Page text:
I am looking into the socioeconomic impact of Edinburgh's old transit system, focusing specifically on the removal of the original electric tramlines in the 1950s, taking 'snapshots' of network catchments before and after the change. I am brand new to Network Analyst and have run into some difficulties and am hoping the forum may have some advice.
My first question is if all of my transit information needs to be in the same feature dataset/ database? I am working both with bus and tram routes that have been digitized and with an ITN road database that has been downloaded from the Ordnance Survey. As there is only one computer on campus that can convert from gz to mdb, and as I've already run into some glitches, I'd prefer to play around with the database that contains this information as little as possible... I'm afraid if I touch it, I'll break it and am even considering barricading out streets that didn't exist yet in my study period rather than deleting them. One of the IT folks in the department thinks it might be possible to use two databases at once, but I haven't figured out how.
Also, if everything needs to be in the same dataset, will the file formats all have to be the same? I.e. do all they all need to be shapefiles, or all database files, or can they be mixed?
My second- or, rather, third- question has to do with how to integrate more than one overlapping public transit route. I read in a previous forum thread that I could either model each bus route as a separate connectivity set, or use the bus route as an "elevation". I am wondering, then, how I need to code the bus/tram stops? If I have trams 1, and 2 and bus 3 meeting at a single transfer point, what "elevation" coding does the stop get? And then how do they interact with streets which have a boolean coding based on actual elevation?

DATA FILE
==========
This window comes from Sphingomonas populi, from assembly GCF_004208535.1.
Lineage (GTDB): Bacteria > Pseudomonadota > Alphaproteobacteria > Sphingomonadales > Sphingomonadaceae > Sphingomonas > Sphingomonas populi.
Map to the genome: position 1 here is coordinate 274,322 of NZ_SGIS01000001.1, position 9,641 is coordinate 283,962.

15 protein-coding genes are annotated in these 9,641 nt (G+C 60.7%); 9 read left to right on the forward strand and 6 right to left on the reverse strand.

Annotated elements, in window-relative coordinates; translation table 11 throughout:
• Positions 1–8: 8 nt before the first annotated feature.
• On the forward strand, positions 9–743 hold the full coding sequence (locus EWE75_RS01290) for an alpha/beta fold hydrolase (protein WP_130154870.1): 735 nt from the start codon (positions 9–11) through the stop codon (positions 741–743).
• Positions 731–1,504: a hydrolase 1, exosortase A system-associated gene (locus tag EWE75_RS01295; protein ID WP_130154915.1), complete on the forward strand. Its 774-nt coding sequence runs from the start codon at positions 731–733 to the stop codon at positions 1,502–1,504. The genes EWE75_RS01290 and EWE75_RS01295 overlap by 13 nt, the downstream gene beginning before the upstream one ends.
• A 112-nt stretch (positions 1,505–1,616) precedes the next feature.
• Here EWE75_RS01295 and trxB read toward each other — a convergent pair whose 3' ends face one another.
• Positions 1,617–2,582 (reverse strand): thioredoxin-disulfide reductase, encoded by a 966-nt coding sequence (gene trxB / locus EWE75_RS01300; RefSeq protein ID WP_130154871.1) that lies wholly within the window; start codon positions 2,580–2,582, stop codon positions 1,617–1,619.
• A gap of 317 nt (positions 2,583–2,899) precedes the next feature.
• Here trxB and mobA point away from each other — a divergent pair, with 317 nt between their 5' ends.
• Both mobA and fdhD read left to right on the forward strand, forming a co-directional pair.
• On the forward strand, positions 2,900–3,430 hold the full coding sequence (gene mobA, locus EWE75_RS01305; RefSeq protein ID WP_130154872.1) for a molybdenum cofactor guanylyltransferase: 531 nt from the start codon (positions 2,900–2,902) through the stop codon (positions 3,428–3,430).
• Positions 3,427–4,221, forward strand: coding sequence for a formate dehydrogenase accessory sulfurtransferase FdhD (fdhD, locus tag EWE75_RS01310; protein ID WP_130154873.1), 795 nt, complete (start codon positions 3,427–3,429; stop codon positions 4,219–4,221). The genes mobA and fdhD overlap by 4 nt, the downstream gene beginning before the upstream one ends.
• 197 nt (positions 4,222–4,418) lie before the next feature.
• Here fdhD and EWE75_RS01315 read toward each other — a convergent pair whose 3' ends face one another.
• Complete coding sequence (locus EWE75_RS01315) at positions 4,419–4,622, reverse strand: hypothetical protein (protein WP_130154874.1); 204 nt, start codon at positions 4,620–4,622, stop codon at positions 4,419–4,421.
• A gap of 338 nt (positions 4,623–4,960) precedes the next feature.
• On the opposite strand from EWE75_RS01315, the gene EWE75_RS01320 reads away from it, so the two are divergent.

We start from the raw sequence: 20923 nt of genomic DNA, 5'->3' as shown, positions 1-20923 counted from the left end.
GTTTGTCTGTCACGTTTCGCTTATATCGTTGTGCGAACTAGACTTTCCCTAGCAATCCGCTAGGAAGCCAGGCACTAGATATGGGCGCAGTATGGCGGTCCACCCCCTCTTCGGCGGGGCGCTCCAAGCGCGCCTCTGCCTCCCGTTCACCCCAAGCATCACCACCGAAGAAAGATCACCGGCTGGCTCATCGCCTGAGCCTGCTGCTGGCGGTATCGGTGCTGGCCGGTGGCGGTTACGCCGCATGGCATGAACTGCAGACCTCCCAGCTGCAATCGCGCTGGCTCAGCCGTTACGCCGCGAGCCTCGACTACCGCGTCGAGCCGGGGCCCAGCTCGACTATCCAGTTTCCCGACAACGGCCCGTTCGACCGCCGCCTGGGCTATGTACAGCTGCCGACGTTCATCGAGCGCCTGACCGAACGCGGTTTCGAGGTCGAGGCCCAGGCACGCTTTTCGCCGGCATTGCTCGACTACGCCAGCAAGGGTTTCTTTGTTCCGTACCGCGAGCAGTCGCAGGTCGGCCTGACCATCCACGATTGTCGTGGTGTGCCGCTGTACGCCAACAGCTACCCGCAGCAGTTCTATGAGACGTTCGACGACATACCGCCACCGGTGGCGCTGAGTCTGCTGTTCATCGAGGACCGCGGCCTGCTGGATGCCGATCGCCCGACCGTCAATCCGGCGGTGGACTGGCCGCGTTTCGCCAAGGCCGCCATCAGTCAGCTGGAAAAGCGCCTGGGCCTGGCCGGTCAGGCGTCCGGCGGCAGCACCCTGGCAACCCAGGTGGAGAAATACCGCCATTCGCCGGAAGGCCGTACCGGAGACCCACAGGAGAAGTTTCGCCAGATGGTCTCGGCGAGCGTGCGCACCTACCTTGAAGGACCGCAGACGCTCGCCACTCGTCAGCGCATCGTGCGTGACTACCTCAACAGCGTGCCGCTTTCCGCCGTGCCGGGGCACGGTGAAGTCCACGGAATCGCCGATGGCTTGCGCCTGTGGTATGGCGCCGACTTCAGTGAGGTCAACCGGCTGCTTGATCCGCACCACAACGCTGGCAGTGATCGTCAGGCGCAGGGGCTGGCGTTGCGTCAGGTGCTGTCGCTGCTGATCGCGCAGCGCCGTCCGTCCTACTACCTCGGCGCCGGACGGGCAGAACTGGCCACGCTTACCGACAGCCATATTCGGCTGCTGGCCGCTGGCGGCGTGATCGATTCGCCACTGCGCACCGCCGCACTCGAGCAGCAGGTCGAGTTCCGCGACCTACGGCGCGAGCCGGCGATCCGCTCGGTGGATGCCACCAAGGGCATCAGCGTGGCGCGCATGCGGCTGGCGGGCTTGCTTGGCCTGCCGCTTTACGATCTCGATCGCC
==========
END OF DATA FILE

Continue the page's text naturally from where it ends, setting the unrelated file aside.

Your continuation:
Thank you for your time and I look forward to hearing from you, Angela
I don't know the solution to this problem but I'm facing a similar problem myself. One potential solution would be to split the stops out into stop-route combinations, i.e. if 3 trams stop there, then you have three stops at the same coordinates, but with different elevations.
Have you solved this problem yet? If so I'd be interested to hear any insights.
Hello Angela and Renan. Were you ever able to complete your transit studies? I just wanted to let you know about a new prototype tool from Esri's Network Analyst team which allows you to add GTFS public transit data directly to a network dataset. You can use this network dataset with the Network Analyst tools to run time-aware analyses that incorporate the transit schedules. You can download the toolset and instructions here: http://www.arcgis.com/home/item.html?id=0fa52a75d9ba4abcad6b88bb6285fae1 Please do not hesitate to contact me at firstname.lastname@example.org with questions or comments about this toolset.